COLORADO SPRINGS, Colo. (KKTV/Gray News) – A tax preparer in Colorado says this tax season may look a little different for taxpayers than in recent years.
“Taxpayers will experience something called a refund shock,” said David Fruh, with Jackson Hewitt Tax Service.
Fruh said KKTV That shock return will be a result of two things: there is no financial incentive for the recovery of the rehabilitation funds and the amount of financial debt that has returned to the level before the disease.
“We had a rehabilitation loan, which was good for $600, $1,200, or $1,400 for each person. But this year it’s gone,” said Fruh.
Fruh explained that some of the family tax exemptions that were introduced two years ago are also being changed this year.
“The child tax credit, which was good for $3,600 last year, has been changed to $2,000 per qualified child. Also, the Dependent Care Credit, which was good for up to $8,000 last year, is back down to $1,221 this year,” Fruh said.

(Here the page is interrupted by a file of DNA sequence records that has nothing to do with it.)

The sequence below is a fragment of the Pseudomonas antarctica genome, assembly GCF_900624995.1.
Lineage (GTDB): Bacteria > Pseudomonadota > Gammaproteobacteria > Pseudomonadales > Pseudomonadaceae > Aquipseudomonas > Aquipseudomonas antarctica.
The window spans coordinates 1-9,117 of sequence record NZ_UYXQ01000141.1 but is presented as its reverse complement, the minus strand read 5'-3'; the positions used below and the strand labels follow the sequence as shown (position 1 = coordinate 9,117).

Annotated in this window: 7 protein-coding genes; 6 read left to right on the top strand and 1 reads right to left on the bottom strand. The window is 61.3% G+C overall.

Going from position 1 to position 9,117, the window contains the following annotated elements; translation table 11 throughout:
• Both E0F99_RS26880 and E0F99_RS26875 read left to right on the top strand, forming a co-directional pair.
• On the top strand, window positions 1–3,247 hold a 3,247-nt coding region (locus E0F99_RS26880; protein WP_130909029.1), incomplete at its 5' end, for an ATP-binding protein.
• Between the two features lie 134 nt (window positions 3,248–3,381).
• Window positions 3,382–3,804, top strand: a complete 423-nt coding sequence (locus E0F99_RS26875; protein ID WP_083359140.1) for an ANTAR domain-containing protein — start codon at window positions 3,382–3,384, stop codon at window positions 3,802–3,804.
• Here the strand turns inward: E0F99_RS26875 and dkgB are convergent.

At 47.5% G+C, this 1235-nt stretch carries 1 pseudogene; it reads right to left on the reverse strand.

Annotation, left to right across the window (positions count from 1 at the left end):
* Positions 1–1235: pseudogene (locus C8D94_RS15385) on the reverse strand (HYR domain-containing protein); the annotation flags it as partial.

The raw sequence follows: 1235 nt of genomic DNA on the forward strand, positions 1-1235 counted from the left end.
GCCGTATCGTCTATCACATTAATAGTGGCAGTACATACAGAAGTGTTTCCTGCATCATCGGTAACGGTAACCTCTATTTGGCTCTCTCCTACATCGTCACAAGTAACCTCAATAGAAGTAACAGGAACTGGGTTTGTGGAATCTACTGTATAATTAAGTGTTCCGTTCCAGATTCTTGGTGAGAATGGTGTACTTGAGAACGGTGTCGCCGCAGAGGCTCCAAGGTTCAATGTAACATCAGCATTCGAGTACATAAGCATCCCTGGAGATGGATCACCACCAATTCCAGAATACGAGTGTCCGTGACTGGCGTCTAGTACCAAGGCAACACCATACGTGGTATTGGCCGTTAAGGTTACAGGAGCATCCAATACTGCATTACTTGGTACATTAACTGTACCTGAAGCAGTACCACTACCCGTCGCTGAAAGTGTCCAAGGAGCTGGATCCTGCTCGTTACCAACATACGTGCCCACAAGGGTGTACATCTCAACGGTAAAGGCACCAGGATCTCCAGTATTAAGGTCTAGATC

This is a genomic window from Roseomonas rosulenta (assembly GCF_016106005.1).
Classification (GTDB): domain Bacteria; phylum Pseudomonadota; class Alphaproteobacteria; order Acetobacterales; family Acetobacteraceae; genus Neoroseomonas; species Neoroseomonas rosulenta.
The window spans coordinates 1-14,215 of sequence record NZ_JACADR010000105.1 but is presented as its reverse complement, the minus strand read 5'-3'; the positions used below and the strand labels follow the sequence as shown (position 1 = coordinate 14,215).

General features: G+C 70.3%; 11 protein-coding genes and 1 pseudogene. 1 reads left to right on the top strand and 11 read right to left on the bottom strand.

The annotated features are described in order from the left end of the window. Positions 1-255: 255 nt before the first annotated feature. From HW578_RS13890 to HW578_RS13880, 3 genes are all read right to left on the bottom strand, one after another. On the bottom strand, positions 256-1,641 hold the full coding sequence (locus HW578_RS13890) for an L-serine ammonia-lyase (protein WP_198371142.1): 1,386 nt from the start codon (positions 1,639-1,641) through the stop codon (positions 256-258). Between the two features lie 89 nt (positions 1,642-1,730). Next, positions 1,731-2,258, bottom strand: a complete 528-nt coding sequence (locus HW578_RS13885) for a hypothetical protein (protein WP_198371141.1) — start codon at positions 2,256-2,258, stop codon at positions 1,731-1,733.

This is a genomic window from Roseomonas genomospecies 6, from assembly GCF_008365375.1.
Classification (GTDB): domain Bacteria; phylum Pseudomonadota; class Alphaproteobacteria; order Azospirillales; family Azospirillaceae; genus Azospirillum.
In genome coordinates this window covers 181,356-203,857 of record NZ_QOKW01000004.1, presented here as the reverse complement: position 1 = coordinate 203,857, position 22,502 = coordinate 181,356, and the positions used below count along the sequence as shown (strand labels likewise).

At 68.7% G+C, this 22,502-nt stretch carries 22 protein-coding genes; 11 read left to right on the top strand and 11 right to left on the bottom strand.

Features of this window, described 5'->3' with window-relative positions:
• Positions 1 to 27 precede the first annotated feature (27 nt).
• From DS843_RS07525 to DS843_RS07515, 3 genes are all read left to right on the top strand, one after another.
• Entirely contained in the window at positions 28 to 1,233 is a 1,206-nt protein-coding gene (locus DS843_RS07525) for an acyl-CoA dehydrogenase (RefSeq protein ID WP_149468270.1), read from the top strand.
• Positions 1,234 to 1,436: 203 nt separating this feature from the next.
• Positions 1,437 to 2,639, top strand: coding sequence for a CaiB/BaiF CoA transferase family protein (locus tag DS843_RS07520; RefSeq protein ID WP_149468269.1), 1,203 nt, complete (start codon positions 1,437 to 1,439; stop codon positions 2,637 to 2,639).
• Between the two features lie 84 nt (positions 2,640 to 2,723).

Fruh said the team will help those taxpayers with any of their refund questions.
“I think taxpayers should prepare for their tax returns to look better in 2018 and 2019,” Fruh said.
Tax day is April 18, when individual tax returns must be submitted to the federal government, according to Public Service.
Fruh also urged taxpayers to be on the lookout for fraud during the upcoming tax season.
“You should file as soon as possible to avoid identity theft,” Fruh said. “Identity theft is a growing problem with the IRS, and the sooner you file, the better your chances of not getting caught.”
Additionally, the IRS said it cannot ask for personal information via email or contact a taxpayer via social media.
If you owe money to the IRS, the agency is said to contact you by mail.
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